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It may look like a bloated jellyfish floating on the surface of tropical marine waters, but it is a colony of siphonophores. Siphonophores are a bizarre animal group consisting of colonies of hundreds to thousands of genetically-identical individual creatures. The strangely-named Portuguese man o' war (Physalia physalis) is an amazing part of the ocean's extensive web of life.
A siphonophore begins as a fertilized egg and “buds” as it develops. The budding action forms distinct structures and organisms called polyps. These tiny organisms cannot survive independently, so they merge into a tentacled mass. The mass of polyps cooperate as one creature to travel and catch food. The species cannot properly function without every polyp as part of the system. Even though all of the polyps that make up the Portuguese man o' war are clones, they come in unique shapes and serve different purposes. Some polyps form tentacles to trap prey, some digest food, and some facilitate reproduction. How each part of the animal knows its role is beyond our comprehension but is quite indicative of God's design.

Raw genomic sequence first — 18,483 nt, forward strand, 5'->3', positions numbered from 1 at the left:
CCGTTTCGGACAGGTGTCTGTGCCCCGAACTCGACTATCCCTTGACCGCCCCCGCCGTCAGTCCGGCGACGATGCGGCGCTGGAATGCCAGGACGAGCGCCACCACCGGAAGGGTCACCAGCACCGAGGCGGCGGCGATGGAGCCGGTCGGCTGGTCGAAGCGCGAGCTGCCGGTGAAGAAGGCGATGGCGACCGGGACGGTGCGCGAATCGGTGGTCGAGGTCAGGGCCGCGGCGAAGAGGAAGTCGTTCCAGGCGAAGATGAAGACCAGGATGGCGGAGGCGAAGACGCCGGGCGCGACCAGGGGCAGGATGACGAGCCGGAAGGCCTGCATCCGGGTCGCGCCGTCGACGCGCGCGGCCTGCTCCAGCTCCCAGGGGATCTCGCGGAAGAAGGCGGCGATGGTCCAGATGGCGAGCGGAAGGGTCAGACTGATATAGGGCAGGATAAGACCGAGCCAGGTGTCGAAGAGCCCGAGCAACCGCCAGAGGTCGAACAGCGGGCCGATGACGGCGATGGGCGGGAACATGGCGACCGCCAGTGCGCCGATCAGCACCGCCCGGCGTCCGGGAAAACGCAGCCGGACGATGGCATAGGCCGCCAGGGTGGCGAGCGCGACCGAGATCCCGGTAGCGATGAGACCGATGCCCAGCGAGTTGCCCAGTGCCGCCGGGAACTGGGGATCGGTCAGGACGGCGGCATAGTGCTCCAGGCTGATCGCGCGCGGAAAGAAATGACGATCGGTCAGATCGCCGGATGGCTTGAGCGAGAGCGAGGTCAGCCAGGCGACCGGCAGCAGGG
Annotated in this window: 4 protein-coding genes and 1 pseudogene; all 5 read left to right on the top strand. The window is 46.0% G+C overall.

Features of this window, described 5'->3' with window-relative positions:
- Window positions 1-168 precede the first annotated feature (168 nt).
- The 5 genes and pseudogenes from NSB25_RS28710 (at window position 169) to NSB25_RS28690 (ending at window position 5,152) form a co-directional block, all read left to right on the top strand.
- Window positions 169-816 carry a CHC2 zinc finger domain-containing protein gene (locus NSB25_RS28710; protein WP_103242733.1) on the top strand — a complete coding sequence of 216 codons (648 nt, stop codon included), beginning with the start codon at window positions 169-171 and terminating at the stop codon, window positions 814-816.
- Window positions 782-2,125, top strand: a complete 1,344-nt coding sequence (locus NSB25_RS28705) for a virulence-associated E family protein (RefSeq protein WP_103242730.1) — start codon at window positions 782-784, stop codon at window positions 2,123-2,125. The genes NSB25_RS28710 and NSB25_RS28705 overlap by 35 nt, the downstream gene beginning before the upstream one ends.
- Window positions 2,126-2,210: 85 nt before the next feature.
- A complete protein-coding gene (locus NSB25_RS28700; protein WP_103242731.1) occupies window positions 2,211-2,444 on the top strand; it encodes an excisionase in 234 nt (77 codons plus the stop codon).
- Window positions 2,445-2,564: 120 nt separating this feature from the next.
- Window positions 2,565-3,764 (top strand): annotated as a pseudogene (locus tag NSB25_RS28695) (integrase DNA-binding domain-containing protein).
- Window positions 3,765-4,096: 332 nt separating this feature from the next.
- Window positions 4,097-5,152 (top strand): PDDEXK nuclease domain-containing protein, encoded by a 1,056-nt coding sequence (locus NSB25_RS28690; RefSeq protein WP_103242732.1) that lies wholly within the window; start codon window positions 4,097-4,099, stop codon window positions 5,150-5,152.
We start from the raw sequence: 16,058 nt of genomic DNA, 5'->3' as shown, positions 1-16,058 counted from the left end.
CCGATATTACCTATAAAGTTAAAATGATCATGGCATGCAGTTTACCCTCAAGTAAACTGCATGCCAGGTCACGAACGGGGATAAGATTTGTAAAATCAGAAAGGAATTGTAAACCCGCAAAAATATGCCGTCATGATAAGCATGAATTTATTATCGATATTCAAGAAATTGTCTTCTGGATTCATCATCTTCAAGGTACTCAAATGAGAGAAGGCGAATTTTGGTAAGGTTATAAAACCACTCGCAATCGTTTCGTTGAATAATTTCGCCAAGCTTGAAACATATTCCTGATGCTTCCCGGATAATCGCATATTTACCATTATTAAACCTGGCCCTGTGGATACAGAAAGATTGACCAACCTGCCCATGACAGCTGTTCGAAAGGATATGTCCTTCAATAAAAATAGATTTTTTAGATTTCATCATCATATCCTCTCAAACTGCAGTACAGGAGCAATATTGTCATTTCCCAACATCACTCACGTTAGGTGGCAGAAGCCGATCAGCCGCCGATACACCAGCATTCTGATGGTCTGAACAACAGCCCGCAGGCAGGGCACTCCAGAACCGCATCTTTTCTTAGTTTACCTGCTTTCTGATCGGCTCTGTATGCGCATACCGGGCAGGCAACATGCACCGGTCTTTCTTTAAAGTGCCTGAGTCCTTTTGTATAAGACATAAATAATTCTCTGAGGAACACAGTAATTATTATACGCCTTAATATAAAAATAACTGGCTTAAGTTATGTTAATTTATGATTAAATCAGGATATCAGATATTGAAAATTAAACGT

Tiny fish comprise about 70 to 90 percent of the man o' war's diet. Surprisingly, small fish still choose to live among the siphonophore's tentacles. They are not immune to its stings and must swim nimbly between the stingers. The fish eat the leftovers of paralyzed prey that the animal avoids. In this instance, the fish are provided with shelter and food, while the Portuguese man o' war is fulfilling its ecosystem role. The resident fish speed up the decomposition process of the leftovers from the man o' war's diet.
Although it has an excellent defense with its venomous sting, the Portuguese man o' war still manages to have a long list of enemies. Loggerhead sea turtles and some ocean fish are thick-skinned enough to eat the man o' war. Blue dragon sea slugs can devour the animal and appropriate its toxins. They store the stinging cells as a predator deterrent. That means the Portuguese man o' war benefits blue dragon sea slugs long after death.
Humans often use teamwork to accomplish things, but this animal could not live without it. The complexity of this sea creature provides too much evidence for intelligent design and engineering for us to ignore.